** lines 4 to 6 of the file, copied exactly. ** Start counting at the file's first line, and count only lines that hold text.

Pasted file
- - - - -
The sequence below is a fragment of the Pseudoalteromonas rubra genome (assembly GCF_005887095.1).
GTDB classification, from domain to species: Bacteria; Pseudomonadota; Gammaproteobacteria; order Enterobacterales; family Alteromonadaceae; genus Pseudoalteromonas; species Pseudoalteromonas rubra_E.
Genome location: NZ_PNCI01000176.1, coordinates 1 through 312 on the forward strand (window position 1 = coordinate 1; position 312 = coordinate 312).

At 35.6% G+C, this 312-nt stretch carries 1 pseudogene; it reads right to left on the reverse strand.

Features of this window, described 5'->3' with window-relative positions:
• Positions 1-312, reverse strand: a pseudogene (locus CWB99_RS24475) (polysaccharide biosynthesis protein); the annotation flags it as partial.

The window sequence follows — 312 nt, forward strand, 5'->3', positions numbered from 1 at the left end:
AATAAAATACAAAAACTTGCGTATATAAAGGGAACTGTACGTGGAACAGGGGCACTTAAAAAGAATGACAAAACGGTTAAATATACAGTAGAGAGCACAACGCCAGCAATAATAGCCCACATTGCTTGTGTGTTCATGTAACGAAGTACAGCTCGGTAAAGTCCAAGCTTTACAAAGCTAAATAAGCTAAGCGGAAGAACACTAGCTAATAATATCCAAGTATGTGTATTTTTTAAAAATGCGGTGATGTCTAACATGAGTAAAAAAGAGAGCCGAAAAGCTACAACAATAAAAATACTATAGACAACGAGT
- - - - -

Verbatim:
At 35.6% G+C, this 312-nt stretch carries 1 pseudogene; it reads right to left on the reverse strand.

Features of this window, described 5'->3' with window-relative positions:
• Positions 1-312, reverse strand: a pseudogene (locus CWB99_RS24475) (polysaccharide biosynthesis protein); the annotation flags it as partial.